Photographic Illustrators Corp. v. Orgill, Inc. et al. (14-cv-11818).

Photographic Illustrators, a company working in commercial photography, accused Orgill of infringing a number of Photographic Illustrators’ copyrights in photographs of Osram Sylvania lighting products. Orsram has a license to the photographs; PI asserts that Orgill, an Osram distributor, is not covered by that license. Orgill was granted summary judgment on PI’s DMCA and Lanham Act claims in 2015, but Orgill’s motion with respect to the copyright infringement claim was denied. Following an arbitration involving PI and Osram, Orgill again moved for summary judgment on the copyright claim, asserting that they were sublicensed under the Osram license and that that arbitration award precludes the copyright claim. PI cross-moved for summary judgment that there was no sublicense or that Orgill’s use fell outside of the purported sublicense.

Orgill asserted that it had impliedly been sublicensed by Osram, which was confirmed in a nunc pro tunc 2014 sublicense. In her 2015 decision, Judge Saris found that PI had provided sufficient evidence that Orgill had sublicensed the photographs to Orgill’s dealers for a fee, which was not permitted under PI’s license with Osram, and without the attribution required by the PI/Osram agreement. Subsequently, the arbitrator found that the no-fee provision and the attribution provision were merely covenants enforceable via contract law, rather than conditions on Osram’s license.

In her decision of last week, Judge Saris determined that Osram had granted Orgill an unwritten sublicense, through its course of conduct in giving Orgill images to promote Osram products since 1998 and in never objecting to Orgill’s use of the images. She further found that an implied sublicense could legally be granted. PI had asserted that an implied copyright license could not be granted by a licensee to a sublicensee who has no direct contact with the copyright holder; looking to the totality of the circumstances to determine that the parties intended Orgill to be licensed, specifically that PI intended to permit Osram to sublicense the photographs and that Osram intended that Orgill be licensed to use the images. The arbitration decision effectively precluded PI from arguing that Orgill exceeded the scope of this implied sublicense, because the relevant terms of PI’s license with Osram did not condition sublicenses Osram could make. She further found that the confirmatory sublicense, which included language requiring attribution where feasible, but further stated that this requirement was “[w]ithout effect on the rights of Orgill… to Use the Images as granted…” This quoted language meant that the attribution requirement was not a condition which must be met to form the sublicense, but again merely a contractual obligation. Accordingly, use by Orgill of photographs lacking attribution cannot be the basis for the copyright infringement claim.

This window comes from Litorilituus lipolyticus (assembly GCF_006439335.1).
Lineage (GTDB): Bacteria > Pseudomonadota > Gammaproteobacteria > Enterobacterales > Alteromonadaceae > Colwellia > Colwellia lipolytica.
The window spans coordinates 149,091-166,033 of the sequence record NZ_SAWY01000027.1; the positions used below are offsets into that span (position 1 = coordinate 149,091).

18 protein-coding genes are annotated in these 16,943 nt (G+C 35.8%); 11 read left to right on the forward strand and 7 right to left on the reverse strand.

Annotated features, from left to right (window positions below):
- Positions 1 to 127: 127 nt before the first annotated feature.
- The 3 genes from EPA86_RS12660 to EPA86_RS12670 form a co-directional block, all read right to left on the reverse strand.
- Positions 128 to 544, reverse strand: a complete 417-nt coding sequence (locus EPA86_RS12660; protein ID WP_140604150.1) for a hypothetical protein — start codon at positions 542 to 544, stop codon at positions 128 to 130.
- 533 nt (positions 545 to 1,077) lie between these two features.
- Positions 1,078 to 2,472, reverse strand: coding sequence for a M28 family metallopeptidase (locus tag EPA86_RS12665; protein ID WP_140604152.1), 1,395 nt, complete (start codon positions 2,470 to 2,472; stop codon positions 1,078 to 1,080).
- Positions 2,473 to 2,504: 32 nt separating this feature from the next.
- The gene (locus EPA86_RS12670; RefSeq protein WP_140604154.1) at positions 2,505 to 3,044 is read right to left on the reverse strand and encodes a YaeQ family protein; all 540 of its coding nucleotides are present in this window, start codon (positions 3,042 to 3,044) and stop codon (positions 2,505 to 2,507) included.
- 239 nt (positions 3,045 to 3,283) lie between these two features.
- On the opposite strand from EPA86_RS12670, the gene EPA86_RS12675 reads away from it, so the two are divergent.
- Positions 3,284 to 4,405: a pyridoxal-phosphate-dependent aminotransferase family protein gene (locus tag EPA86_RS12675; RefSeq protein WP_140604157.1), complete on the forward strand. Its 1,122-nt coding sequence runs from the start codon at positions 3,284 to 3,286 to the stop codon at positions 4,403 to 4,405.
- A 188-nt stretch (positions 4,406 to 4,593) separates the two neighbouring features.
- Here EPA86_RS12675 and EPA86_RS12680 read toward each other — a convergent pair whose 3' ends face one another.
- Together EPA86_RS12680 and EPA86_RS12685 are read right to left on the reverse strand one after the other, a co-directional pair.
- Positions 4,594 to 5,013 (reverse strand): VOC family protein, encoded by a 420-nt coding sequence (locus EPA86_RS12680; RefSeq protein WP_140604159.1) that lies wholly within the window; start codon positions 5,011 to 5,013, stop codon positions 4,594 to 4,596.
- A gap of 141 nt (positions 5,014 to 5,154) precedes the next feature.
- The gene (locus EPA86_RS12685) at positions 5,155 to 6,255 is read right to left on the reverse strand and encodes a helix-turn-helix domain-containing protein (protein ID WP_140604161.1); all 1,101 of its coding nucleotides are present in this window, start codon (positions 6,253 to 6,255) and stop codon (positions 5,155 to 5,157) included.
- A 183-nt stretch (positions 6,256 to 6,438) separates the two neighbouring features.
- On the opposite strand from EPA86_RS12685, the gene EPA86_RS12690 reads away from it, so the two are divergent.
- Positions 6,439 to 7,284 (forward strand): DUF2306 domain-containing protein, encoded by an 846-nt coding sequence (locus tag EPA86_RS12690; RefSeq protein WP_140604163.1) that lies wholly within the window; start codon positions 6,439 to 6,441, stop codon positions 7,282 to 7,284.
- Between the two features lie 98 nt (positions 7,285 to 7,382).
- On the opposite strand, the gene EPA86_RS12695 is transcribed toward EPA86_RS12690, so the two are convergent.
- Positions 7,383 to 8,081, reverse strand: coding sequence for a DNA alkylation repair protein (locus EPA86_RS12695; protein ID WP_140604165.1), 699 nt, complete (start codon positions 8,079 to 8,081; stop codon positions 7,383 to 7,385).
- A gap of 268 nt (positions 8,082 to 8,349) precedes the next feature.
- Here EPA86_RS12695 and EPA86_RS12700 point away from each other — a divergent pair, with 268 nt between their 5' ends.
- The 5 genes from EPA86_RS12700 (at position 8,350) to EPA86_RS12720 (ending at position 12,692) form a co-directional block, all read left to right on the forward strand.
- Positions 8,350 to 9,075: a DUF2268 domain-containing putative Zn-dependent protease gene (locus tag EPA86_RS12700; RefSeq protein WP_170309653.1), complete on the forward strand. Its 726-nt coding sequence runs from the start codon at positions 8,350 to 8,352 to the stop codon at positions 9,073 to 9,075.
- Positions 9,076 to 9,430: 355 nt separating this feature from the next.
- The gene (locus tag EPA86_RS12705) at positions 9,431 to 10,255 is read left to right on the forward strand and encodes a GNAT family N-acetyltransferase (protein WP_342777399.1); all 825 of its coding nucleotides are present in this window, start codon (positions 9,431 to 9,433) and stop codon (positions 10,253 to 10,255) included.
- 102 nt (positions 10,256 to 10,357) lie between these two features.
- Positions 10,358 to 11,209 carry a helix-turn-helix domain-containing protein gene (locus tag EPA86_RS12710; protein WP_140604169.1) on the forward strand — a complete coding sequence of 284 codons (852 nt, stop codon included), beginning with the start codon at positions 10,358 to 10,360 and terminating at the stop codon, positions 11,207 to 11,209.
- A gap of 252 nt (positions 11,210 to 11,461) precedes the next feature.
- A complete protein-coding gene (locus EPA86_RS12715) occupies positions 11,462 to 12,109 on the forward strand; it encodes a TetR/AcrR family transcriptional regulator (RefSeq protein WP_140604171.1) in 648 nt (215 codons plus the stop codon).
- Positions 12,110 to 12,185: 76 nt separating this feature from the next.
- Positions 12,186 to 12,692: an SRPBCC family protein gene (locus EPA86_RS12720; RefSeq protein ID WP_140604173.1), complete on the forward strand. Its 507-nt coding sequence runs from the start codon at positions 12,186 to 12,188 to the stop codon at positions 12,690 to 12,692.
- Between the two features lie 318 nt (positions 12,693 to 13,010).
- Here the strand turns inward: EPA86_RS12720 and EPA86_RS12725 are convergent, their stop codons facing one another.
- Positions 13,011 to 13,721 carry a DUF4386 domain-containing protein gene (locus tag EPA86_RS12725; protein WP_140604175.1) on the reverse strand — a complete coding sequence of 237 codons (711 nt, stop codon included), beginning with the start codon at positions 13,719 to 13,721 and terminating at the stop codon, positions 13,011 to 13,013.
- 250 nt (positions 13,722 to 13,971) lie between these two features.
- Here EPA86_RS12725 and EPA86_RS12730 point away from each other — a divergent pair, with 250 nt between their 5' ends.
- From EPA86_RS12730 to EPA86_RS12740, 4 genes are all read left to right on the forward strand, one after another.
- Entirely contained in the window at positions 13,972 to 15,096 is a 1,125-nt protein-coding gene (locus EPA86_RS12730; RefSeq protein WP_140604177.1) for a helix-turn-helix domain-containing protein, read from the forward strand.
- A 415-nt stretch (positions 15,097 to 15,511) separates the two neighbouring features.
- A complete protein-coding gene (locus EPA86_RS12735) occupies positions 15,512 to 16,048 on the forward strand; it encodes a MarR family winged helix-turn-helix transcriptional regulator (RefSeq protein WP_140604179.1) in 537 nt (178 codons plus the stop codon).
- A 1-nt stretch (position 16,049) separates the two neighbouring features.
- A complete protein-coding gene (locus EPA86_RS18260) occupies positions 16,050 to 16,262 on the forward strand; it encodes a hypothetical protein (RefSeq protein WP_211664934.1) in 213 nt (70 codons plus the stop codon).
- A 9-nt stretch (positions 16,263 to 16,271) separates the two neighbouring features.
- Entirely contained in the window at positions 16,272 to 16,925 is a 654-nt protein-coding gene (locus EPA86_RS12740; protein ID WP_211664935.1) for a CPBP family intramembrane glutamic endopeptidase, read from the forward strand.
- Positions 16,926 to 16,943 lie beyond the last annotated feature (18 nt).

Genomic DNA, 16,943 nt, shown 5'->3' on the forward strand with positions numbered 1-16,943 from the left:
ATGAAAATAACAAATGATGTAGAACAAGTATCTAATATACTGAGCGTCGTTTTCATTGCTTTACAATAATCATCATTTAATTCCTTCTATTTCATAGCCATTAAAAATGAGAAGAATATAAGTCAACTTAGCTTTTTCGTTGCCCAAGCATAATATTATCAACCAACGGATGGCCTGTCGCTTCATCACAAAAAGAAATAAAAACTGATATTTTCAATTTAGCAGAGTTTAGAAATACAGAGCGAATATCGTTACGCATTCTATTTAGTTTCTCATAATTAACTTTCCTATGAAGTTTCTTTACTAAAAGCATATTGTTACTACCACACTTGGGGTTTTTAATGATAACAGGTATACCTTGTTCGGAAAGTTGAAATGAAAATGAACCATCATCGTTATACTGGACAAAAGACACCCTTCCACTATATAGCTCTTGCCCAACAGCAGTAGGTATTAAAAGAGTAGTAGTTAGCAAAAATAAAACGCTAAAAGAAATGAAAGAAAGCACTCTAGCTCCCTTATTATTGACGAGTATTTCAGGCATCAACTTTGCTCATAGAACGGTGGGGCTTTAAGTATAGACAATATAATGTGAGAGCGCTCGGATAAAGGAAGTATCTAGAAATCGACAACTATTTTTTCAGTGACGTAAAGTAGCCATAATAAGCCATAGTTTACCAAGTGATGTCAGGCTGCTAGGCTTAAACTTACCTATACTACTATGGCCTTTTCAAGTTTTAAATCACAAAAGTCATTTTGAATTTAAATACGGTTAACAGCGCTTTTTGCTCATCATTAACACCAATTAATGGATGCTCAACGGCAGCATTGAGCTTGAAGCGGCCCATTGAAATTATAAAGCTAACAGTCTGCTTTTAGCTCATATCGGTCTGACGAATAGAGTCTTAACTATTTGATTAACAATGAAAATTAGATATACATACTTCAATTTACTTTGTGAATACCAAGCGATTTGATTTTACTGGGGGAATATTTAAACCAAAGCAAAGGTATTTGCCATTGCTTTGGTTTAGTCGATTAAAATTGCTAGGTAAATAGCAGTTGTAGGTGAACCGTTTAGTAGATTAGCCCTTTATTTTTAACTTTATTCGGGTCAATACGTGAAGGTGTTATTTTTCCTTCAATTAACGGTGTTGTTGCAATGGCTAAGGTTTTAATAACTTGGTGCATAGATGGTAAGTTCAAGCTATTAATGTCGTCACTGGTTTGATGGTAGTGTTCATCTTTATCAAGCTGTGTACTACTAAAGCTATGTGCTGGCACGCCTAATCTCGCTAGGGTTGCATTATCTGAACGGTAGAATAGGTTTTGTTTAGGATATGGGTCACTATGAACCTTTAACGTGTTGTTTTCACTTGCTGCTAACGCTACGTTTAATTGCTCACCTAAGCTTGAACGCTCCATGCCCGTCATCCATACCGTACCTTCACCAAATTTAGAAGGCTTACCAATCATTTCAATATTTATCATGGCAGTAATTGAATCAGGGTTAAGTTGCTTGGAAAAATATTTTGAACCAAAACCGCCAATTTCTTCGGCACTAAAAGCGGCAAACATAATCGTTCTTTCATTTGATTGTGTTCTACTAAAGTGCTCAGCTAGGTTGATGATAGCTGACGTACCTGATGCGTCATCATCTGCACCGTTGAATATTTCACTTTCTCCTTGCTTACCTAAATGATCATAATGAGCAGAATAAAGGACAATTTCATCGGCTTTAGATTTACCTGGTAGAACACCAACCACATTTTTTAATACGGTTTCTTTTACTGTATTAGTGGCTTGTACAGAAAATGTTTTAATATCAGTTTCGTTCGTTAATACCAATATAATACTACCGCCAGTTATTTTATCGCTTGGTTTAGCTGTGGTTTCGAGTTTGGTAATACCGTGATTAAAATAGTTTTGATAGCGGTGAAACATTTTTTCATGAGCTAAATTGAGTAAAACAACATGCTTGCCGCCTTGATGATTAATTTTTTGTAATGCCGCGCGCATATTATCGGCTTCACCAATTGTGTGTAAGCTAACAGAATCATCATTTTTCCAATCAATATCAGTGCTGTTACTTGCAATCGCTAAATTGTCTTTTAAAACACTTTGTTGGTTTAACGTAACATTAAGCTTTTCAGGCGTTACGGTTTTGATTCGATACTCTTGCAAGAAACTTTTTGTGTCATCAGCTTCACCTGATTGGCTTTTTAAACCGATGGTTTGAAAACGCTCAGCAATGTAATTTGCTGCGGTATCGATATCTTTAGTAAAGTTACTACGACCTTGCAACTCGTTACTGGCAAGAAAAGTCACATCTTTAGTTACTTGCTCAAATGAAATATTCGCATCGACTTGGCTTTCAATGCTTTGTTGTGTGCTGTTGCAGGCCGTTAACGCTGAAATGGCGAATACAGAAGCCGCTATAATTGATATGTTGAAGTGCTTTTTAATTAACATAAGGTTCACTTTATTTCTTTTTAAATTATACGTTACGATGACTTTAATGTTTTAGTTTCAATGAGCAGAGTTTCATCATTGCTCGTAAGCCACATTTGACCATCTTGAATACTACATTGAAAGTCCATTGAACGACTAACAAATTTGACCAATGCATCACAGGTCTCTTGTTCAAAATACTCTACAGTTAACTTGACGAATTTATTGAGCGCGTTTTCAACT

Judge Saris further addressed PI’s argument that it had not licensed “approval” images to Osram, such that Orgill could not have been sublicensed with respect to those images. These “approval” images were rough photographs sent to Osram for approval before being retouched and refined into he final photographs by PI. While the issue of whether these images were licensed was not affirmatively determined by the arbitrator, Judge Saris determined that PI had not disclosed this infringement theory during discovery, and precluded PI from pursuing this theory under FRCP 37(c)(1). Accordingly, she granted Orgill’s motion for summary judgment.